It was October, last fall, when I received my first contact from the Bonilla family. I quickly reached out to their private counsel, Attorney Anthony Palik, whom I have known since the 2010 Galvan brothers trials. This case has a lot of interesting elements – the fact that they were accused of robbery, battery, and grand theft, based on a confrontation in which the bank had made errors.
There was the overly-aggressive play by the repossession agent (whom we have generously avoided naming throughout the trial coverage) and a potentially illegal no-warrant raid on the family home by Detective Ken Fellows (who has a checkered history) and the police.
Much has been made of the DA’s attempts to subpoena me and put me on the stand. Deputy DA Michael Favero is a young attorney, and perhaps that explains a bit of his aggressiveness towards me and others in this case. Vanguard Court Watch interns have described the Deputy DA as being very aggressive and condescending towards several the witnesses, particularly Guillermo Bonilla, during cross-examination.
When I arrived at court, Mr. Favero greeted me on Monday but was immediately surprised to see that I had counsel. It is a good thing I did. We thought we could stipulate that I wrote the entire article, as it laid the foundation the DA would need to bring in prior inconsistent statements as a means to discredit the defendants. However, when Mr. Favero initially told Vanguard Attorney Josh Kaizuka that he wanted to ask questions beyond that limited scope, we took the matter to Judge Reed.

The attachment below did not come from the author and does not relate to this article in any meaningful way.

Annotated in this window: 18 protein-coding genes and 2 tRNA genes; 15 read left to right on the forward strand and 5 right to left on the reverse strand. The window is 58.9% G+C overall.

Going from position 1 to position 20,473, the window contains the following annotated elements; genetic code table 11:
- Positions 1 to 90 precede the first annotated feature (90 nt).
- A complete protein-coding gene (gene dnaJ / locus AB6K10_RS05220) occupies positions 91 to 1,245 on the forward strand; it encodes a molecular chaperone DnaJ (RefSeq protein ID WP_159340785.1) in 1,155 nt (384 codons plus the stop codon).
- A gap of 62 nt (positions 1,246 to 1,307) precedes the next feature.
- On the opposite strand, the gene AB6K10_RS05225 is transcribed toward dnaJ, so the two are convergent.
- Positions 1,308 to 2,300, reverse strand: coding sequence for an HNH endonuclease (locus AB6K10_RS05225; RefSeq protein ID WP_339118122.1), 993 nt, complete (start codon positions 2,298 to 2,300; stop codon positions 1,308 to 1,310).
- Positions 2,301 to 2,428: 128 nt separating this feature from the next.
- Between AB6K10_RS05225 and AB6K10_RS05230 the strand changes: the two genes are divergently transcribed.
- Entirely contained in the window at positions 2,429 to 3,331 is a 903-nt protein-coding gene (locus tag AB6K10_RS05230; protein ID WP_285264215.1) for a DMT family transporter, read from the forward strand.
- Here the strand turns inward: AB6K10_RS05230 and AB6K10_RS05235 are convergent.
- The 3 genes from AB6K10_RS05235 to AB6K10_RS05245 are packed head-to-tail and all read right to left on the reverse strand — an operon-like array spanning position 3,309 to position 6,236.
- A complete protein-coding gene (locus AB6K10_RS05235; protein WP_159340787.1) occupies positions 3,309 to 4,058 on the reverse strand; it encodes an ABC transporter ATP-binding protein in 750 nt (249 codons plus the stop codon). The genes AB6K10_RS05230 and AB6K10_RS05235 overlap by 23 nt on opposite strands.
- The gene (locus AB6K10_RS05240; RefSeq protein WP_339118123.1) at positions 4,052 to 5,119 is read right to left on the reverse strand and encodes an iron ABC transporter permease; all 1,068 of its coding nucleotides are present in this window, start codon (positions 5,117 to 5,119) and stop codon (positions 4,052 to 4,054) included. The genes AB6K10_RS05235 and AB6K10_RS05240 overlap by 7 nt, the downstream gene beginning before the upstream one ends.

Ryan Couzens, over whom we have spilled much ink throughout the years, was brought in to handle the Media Shield Law Arguments. Originally, he argued that the Vanguard is not a real media source and should not qualify. Judge Reed immediately shut that down, basically stating, let’s assume they are. He challenged Mr. Couzens to show him direct case law indicating otherwise. With that issue off the table, Mr. Couzens was actually in agreement that a reporter could only be compelled to affirm that they wrote the article and authenticate the quotes.
Honestly, it was a waste of everyone’s time, as the two statements that got read into the record were used for impeachment purposes, but frankly I think one of the statements was misread by the DA and actually benefited the defense.
“Guillermo Bonilla attempted to remove the partially attached straps, when the agent reached around his face and grabbed his mouth with both hands, causing him to bleed. It was at this point that Juan Bonilla pulled the agent off his brother.”
If you watch the video, that explanation is plausible. You can see Guillermo Bonilla fiddling with the straps, the agent tried to intervene and may well have made contact with Guillermo and then Juan Carlos definitely pulled the agent off his brother for a millisecond – that was the basis of the battery charge for which Juan Carlos would rightly be acquitted.
From the video it is not clear that it is self-defense, but it’s such minimal contact that one has to wonder, even if there were a conviction, whether the judge wouldn’t reduce it to a misdemeanor.